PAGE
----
Recurring Motifs in Calvin & Hobbes – The Cardboard Box

The Time Machine

Want to time travel? Or make clones of yourself? Or transmogrify yourself into something else; let’s say, a pterodactyl or a dinosaur or a lion? You’d be wondering what is the connection between these apparantly discrete activities. What if I told you that you could do all of these with one simple device – a corrugated cardboard box? Well, at least in Calvin’s world, you can.

You can change the function of the box by simply turnning it from one position to another and changing the label. Let’s say you want to time travel – all you need to do is keep the box’s face up with the top open and sit inside it. Well, you have to be careful with which way you are sitting; otherwise you may time travel the wrong way. Calvin once went into the past when he really intended to go into the future. He realized his mistake when he saw a dinosaur.

The Duplicator

The same cardboard box works as a duplicator when the box is standing on its side. The first thing Calvin tried to duplicate after ‘inventing’ the duplicator was himself. He thought that his duplicate could do all his chores for him, like cleaning his room, doing his homework, taking out the trash and the like. However his plan backfired  as his clone behaved exactly like him. He refused to do any of Calvin’s work and in fact, in Calvin’s absence, his clone created more duplicates. This spelt trouble for Calvin as he got blamed for everything his duplicates did. Calvin tried to salvage the situation by making a deal with all his  duplicates, which stipulated that they would take turns to go to school. However, this proved to be a very bad idea as the duplicates kept being sent to the Principal’s office every day, a feat that even Calvin could not manage on his own. Later he upgraded the duplicator by adding an ‘ethicator’  (really just an arrow that points to either ‘Good’ or ‘Bad’). Calvin used this to create a ‘good’ version of himself to perform various chores and go to school.  The ‘good’ version has hair that is combed flat, is extremely helpful and responsible, is quite even-tempered, and, unfortunately for Calvin, has a huge crush on Susie. However, when the duplicate gets to know about Calvin’s reputation (through Susie), he becomes angry; and when he threatens to rip Calvin limb from limb, he is destroyed for having an evil thought (which Calvin describes as a “built-in moral compromise spectral release phantasmatron”).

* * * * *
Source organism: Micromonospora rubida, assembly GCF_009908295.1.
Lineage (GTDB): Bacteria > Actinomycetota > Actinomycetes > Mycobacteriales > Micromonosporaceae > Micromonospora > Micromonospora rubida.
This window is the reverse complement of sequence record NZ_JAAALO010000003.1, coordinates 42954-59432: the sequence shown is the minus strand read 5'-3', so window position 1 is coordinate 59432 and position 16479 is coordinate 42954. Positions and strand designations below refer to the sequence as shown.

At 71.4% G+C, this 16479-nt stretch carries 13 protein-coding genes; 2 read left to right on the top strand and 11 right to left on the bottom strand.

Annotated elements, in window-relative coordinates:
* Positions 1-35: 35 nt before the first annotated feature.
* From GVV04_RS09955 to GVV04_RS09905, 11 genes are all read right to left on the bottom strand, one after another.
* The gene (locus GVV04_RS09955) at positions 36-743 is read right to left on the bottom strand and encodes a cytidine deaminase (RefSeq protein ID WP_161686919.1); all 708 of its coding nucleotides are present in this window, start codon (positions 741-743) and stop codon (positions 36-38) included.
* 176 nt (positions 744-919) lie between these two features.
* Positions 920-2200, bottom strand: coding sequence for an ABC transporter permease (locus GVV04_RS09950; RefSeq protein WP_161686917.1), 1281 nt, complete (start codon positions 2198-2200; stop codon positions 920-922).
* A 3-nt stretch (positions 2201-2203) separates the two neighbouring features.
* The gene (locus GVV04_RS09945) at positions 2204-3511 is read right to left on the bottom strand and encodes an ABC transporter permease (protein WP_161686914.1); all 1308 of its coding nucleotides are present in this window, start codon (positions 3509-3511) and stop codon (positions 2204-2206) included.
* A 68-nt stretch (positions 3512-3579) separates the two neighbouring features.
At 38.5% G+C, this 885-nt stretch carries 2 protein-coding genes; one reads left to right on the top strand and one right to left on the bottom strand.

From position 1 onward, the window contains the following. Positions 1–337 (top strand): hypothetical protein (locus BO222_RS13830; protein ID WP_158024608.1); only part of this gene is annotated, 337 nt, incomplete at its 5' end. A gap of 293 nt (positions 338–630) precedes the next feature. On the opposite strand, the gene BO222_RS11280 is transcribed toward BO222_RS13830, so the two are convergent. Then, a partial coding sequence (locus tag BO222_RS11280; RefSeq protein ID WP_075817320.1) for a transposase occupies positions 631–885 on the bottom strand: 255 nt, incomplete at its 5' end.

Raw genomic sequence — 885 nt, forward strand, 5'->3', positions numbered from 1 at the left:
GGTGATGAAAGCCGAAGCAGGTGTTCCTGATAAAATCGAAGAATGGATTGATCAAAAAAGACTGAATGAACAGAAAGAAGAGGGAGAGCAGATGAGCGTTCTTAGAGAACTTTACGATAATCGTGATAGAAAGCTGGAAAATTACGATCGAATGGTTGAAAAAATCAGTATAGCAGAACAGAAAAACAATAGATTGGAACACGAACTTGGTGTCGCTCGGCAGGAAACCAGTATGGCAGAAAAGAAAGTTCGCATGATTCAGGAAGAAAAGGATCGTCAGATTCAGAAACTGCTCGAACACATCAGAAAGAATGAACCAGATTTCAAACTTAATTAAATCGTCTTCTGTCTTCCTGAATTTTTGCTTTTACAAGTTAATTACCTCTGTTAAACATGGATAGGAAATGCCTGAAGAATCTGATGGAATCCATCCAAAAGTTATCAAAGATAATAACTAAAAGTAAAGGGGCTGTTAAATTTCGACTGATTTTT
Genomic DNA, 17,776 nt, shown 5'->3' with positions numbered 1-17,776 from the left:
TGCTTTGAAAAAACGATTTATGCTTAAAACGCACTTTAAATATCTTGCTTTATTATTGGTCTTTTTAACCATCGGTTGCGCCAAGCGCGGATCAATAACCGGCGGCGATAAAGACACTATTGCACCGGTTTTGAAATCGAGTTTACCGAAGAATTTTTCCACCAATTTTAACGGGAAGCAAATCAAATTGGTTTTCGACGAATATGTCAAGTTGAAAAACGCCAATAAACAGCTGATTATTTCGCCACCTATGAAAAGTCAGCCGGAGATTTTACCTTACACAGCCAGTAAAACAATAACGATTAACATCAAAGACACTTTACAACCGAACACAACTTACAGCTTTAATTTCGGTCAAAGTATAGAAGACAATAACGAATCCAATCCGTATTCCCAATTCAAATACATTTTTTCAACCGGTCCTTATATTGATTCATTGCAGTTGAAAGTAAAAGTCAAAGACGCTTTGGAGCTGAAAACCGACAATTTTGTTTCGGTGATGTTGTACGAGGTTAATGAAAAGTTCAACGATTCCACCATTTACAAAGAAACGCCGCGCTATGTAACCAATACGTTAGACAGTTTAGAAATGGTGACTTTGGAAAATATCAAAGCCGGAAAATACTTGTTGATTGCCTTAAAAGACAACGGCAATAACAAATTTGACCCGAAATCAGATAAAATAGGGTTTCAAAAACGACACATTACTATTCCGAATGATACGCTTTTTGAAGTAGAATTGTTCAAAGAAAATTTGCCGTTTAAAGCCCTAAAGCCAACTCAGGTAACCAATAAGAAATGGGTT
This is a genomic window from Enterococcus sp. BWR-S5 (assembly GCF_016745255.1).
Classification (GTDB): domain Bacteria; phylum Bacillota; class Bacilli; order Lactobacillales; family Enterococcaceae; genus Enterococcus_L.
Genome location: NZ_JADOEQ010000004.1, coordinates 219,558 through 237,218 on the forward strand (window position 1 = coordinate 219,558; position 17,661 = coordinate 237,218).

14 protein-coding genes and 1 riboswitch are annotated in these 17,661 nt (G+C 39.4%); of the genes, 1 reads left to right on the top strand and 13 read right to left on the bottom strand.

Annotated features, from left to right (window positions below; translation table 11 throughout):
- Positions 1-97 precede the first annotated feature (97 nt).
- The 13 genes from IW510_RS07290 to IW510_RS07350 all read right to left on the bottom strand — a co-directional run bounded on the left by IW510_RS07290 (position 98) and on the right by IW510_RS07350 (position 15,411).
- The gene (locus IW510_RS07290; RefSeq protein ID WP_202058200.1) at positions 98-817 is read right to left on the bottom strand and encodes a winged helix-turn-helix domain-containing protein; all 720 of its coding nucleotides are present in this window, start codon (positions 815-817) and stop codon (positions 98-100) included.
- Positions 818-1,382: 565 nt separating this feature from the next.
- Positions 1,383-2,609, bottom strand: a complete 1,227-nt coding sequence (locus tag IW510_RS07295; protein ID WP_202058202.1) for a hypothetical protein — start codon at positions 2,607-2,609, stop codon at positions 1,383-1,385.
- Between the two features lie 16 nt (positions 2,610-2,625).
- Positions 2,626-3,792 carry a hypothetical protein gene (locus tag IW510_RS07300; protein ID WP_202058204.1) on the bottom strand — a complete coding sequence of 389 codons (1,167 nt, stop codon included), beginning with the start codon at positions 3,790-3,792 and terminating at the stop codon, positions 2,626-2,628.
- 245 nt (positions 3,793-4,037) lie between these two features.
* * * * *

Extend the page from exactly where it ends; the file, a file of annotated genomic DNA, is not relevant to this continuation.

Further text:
The Transmogrifier

Now let’s move on to the next function that the cardboard box can perform –  a transmogrifier which can turn one thing into another. All you need to do is turn the box upside down. One needs to get under the cardboard box to get transmogrified. A dial on side needs to be set to whatever the user wants to be transmogrified into. The transmogrifier’s dial is an arrow that is turned to a setting, which is whatever animal, plant, or thing you want. Originally, the dial had only the settings ‘Eel’, ‘Baboon’, ‘Bug’, and ‘Dinosaur’, but Calvin left room to write more names on the box. The transmogrifier came in handy for Calvin when he created the duplicate mess described in the preceding paragraph. He simply changed the duplicatror into a transmogrifier by turning the cardboard box upside down. He lured his duplicates under the box and transmogrified them into worms. If only I could lay my hands on that transmogrifier. There are plenty of people I’d like to transmogrify into worms.

Calvin and his cardboard boxes hold a very special place in my life. Calvin’s flights of fantasy in these boxes have eased a lot of stress and have inevitably succeeded in bringing a smile to my face. Thank you Mr. Watterson for creating Calvin and his cardboard boxes. I don’t know what I would have done without them.


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